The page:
As of 1 o'clock on Thursday morning, Tropical Storm Cindy was sitting offshore just south of the Texas-Louisiana border moving north-northwest at 7 mph, with sustained winds of 50 mph and a whole lot of rain well to the east of the center of the storm.
Just after 3 a.m., there were no weather-related delays at Hobby Airport or Bush Intercontinental Airport. The Harris County Flood Control district has yet to report any significant flooding in the region.
The forecast track has remained remarkably reliable over the past few days and as we have mentioned in previous posts, a shift of even 100 miles one way or another can make a huge difference in rainfall totals and wind in the area. But why is that?
Tropical storms rotate counterclockwise, as do all low-pressure systems in the Northern Hemisphere. As they do, they normally form a closed circulation around the center of the disturbance. When the storm reaches hurricane strength, that center is called the eye. The most destructive winds and heaviest rains are located close to the eye wall in the north and northeast quadrants of the storm.
When storms struggle to form that closed circulation, as Cindy has, they can become oblong and rainy conditions can develop far from the center, typically well east of what would become the eye were it to strengthen. With Cindy, the rain is several hundred miles east, with some additional fairly heavy totals coming just north of the center of what circulation exists.
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Houston, being on the western side of the storm, is seeing only moderate rainfall and some gusty winds leading up to landfall. It's not unlikely some of that rain will slide into the area, but most will remain east of Interstate 45. Areas like Baytown could see fairly decent rainfall totals (3-4 inches or more), while the western part of the city, even close to downtown, could remain almost entirely dry or see less than an inch.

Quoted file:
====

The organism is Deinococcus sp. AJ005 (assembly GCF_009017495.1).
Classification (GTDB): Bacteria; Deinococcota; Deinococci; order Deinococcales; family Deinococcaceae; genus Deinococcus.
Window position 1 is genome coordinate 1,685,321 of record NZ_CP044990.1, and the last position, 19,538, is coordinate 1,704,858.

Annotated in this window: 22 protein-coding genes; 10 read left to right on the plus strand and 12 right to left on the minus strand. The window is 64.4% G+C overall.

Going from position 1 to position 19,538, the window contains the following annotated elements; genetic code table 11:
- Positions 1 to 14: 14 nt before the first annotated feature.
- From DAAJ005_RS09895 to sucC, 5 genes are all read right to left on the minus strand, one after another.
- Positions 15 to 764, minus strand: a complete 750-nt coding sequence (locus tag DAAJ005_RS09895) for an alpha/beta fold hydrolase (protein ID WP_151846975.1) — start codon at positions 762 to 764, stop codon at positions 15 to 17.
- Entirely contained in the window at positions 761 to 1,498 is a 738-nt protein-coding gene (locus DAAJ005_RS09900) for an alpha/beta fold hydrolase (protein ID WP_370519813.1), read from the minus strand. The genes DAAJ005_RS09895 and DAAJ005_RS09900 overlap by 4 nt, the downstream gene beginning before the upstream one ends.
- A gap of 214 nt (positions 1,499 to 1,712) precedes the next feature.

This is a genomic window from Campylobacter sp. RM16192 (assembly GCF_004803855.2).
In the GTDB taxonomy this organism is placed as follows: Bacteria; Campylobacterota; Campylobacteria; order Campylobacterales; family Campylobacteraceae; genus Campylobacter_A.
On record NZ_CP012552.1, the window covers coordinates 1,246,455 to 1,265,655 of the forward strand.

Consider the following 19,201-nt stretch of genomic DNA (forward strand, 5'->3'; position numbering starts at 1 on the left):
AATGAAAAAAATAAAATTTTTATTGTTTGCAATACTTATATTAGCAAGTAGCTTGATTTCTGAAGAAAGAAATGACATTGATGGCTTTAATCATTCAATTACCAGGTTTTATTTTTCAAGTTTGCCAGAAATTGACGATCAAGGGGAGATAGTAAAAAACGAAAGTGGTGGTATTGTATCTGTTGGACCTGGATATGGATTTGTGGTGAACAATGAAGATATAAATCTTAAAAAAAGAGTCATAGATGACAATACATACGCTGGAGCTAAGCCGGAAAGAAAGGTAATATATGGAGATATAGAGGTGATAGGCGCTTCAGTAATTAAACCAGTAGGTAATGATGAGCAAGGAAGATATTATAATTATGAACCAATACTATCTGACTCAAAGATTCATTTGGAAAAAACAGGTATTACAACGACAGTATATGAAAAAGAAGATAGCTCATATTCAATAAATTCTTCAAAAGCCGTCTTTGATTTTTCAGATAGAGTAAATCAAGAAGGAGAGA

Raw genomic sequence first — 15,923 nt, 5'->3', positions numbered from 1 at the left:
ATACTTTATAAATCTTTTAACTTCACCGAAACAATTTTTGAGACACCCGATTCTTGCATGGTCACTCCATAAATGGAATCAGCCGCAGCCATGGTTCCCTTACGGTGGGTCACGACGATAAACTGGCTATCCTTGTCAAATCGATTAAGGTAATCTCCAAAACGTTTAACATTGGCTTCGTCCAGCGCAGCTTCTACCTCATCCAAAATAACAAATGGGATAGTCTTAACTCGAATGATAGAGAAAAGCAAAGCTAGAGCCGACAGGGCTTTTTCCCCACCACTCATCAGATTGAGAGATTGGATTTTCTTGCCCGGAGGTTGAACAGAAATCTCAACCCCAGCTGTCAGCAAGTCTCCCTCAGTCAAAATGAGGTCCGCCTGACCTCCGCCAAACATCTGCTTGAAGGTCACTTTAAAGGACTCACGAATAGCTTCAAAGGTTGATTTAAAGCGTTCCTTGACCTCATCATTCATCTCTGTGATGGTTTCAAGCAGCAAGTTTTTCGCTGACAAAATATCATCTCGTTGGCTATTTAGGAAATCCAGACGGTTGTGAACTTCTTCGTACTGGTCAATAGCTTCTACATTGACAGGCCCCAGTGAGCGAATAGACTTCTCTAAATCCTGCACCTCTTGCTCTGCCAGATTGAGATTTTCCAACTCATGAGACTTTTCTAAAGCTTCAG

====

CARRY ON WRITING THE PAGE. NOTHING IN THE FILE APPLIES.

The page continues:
A lot is made of tropical disturbances, and it is necessary. Had Cindy taken a track to the west of its original position near the Yucatan Peninsula, we could be seeing the weather that's hammering eastern Louisiana, Mississippi and Alabama. That's why forecasters caution that anyone in the path of a storm needs to be aware of what is happening.
But Cindy also represents a lesson in how watching news reports must be tempered with at least some knowledge of how storms work and the ramifications of the way they form and what that means. If you have lived your whole life along the Gulf Coast or intend to spend any significant time here, it is in your best interest to know.
Fortunately, Cindy shouldn't complicate things for Houston, where we consider the kind of rain we'll get from this storm something akin to a summer thunderstorm. But the fact that we are only in June and the heart of hurricane season is still more than two months away is a good reminder that being informed when it comes to tropical weather is always a good thing.